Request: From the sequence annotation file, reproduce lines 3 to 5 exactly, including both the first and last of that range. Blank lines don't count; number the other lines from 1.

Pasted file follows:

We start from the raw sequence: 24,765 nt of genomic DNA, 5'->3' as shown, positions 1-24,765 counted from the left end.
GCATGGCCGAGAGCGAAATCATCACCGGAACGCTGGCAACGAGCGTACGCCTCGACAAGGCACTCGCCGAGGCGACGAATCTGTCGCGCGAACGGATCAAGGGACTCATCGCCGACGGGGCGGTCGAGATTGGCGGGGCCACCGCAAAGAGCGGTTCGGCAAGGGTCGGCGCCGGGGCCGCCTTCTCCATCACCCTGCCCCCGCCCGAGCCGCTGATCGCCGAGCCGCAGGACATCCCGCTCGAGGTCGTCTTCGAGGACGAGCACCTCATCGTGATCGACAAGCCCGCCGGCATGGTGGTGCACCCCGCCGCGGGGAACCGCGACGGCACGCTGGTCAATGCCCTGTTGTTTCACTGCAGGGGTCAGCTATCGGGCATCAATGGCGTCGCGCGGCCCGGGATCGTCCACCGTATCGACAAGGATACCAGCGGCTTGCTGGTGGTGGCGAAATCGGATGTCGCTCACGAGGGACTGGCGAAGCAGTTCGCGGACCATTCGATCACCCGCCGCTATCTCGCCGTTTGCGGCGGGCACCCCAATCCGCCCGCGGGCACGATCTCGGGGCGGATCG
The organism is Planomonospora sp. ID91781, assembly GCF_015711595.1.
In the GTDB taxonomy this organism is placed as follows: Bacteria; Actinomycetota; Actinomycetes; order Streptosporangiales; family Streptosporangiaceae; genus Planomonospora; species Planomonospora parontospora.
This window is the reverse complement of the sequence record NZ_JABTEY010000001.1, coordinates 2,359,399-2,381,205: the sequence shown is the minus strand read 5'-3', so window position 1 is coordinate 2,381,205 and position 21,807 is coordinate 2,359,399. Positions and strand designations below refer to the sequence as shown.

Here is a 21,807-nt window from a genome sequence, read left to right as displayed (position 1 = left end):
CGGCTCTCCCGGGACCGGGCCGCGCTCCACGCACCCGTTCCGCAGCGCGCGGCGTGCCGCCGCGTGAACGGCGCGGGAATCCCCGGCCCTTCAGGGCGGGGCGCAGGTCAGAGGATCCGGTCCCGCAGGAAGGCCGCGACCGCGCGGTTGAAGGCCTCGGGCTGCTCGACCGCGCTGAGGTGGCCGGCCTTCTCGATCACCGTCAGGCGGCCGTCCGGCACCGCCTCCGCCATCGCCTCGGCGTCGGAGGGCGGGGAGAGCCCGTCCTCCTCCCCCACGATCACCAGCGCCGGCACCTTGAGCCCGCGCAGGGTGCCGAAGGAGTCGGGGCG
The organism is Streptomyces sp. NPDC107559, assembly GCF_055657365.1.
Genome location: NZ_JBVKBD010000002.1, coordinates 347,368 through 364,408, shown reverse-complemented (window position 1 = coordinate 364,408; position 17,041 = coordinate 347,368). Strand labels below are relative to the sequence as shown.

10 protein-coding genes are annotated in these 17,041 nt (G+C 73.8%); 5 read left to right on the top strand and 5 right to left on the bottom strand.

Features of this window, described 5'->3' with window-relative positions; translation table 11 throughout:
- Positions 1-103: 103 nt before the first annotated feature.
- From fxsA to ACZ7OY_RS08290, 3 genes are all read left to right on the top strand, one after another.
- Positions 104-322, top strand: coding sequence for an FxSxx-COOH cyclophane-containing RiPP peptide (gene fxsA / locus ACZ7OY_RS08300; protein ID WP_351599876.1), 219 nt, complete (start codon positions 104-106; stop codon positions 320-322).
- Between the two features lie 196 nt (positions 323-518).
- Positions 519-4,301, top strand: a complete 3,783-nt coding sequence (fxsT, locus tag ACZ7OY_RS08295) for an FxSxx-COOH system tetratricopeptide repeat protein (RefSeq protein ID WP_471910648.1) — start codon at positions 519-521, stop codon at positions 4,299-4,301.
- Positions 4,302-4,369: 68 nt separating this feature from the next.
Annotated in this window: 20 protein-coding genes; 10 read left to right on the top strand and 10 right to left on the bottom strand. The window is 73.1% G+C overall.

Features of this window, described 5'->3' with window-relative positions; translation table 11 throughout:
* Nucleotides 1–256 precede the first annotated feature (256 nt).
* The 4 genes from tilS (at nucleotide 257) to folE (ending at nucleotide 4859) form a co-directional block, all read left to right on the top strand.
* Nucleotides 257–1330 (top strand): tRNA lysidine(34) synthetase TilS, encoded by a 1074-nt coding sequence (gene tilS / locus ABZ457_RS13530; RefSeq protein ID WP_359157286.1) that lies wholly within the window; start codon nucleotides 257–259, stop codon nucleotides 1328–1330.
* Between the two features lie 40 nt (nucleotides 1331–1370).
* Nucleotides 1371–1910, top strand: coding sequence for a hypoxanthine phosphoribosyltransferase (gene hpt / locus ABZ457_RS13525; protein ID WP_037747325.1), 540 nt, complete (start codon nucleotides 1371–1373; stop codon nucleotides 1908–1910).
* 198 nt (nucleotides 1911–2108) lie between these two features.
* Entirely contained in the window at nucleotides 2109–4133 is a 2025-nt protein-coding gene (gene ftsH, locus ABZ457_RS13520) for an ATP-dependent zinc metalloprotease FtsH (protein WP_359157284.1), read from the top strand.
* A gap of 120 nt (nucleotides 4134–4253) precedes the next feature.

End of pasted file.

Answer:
The organism is Planomonospora sp. ID91781, assembly GCF_015711595.1.
In the GTDB taxonomy this organism is placed as follows: Bacteria; Actinomycetota; Actinomycetes; order Streptosporangiales; family Streptosporangiaceae; genus Planomonospora; species Planomonospora parontospora.
This window is the reverse complement of the sequence record NZ_JABTEY010000001.1, coordinates 2,359,399-2,381,205: the sequence shown is the minus strand read 5'-3', so window position 1 is coordinate 2,381,205 and position 21,807 is coordinate 2,359,399. Positions and strand designations below refer to the sequence as shown.